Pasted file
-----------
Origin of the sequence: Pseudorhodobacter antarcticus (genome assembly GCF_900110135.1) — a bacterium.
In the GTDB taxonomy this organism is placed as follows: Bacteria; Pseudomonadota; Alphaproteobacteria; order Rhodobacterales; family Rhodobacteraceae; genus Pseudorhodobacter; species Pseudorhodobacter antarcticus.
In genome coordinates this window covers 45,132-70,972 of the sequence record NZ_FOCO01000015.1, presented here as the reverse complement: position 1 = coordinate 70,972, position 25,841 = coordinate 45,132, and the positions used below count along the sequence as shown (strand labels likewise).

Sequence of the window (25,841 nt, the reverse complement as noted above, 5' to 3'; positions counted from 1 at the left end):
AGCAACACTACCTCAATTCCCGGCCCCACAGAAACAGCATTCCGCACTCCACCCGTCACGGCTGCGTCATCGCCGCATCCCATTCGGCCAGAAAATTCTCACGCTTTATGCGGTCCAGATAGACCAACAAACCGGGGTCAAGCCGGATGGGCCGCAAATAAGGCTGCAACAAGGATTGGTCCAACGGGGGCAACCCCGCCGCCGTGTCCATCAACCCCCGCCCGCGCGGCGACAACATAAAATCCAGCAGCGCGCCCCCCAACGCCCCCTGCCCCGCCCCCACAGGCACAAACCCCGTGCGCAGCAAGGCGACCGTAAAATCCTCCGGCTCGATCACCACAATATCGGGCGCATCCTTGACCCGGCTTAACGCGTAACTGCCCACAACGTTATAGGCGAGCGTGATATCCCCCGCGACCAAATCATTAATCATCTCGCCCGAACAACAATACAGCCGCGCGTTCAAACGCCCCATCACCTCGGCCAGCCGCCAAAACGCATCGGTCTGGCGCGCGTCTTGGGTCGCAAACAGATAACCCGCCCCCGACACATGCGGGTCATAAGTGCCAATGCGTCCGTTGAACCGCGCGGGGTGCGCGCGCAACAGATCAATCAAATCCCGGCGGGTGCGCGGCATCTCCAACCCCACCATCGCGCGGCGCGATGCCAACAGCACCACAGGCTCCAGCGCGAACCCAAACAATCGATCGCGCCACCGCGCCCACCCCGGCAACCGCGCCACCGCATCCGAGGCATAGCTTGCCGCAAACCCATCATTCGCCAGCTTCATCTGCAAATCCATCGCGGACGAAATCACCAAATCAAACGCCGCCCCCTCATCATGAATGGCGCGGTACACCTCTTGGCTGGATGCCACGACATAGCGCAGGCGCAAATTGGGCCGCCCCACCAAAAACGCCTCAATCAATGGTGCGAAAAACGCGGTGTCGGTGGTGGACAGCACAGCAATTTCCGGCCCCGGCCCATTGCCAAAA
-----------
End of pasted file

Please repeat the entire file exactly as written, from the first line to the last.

Origin of the sequence: Pseudorhodobacter antarcticus (genome assembly GCF_900110135.1) — a bacterium.
In the GTDB taxonomy this organism is placed as follows: Bacteria; Pseudomonadota; Alphaproteobacteria; order Rhodobacterales; family Rhodobacteraceae; genus Pseudorhodobacter; species Pseudorhodobacter antarcticus.
In genome coordinates this window covers 45,132-70,972 of the sequence record NZ_FOCO01000015.1, presented here as the reverse complement: position 1 = coordinate 70,972, position 25,841 = coordinate 45,132, and the positions used below count along the sequence as shown (strand labels likewise).

Sequence of the window (25,841 nt, the reverse complement as noted above, 5' to 3'; positions counted from 1 at the left end):
AGCAACACTACCTCAATTCCCGGCCCCACAGAAACAGCATTCCGCACTCCACCCGTCACGGCTGCGTCATCGCCGCATCCCATTCGGCCAGAAAATTCTCACGCTTTATGCGGTCCAGATAGACCAACAAACCGGGGTCAAGCCGGATGGGCCGCAAATAAGGCTGCAACAAGGATTGGTCCAACGGGGGCAACCCCGCCGCCGTGTCCATCAACCCCCGCCCGCGCGGCGACAACATAAAATCCAGCAGCGCGCCCCCCAACGCCCCCTGCCCCGCCCCCACAGGCACAAACCCCGTGCGCAGCAAGGCGACCGTAAAATCCTCCGGCTCGATCACCACAATATCGGGCGCATCCTTGACCCGGCTTAACGCGTAACTGCCCACAACGTTATAGGCGAGCGTGATATCCCCCGCGACCAAATCATTAATCATCTCGCCCGAACAACAATACAGCCGCGCGTTCAAACGCCCCATCACCTCGGCCAGCCGCCAAAACGCATCGGTCTGGCGCGCGTCTTGGGTCGCAAACAGATAACCCGCCCCCGACACATGCGGGTCATAAGTGCCAATGCGTCCGTTGAACCGCGCGGGGTGCGCGCGCAACAGATCAATCAAATCCCGGCGGGTGCGCGGCATCTCCAACCCCACCATCGCGCGGCGCGATGCCAACAGCACCACAGGCTCCAGCGCGAACCCAAACAATCGATCGCGCCACCGCGCCCACCCCGGCAACCGCGCCACCGCATCCGAGGCATAGCTTGCCGCAAACCCATCATTCGCCAGCTTCATCTGCAAATCCATCGCGGACGAAATCACCAAATCAAACGCCGCCCCCTCATCATGAATGGCGCGGTACACCTCTTGGCTGGATGCCACGACATAGCGCAGGCGCAAATTGGGCCGCCCCACCAAAAACGCCTCAATCAATGGTGCGAAAAACGCGGTGTCGGTGGTGGACAGCACAGCAATTTCCGGCCCCGGCCCATTGCCAAAA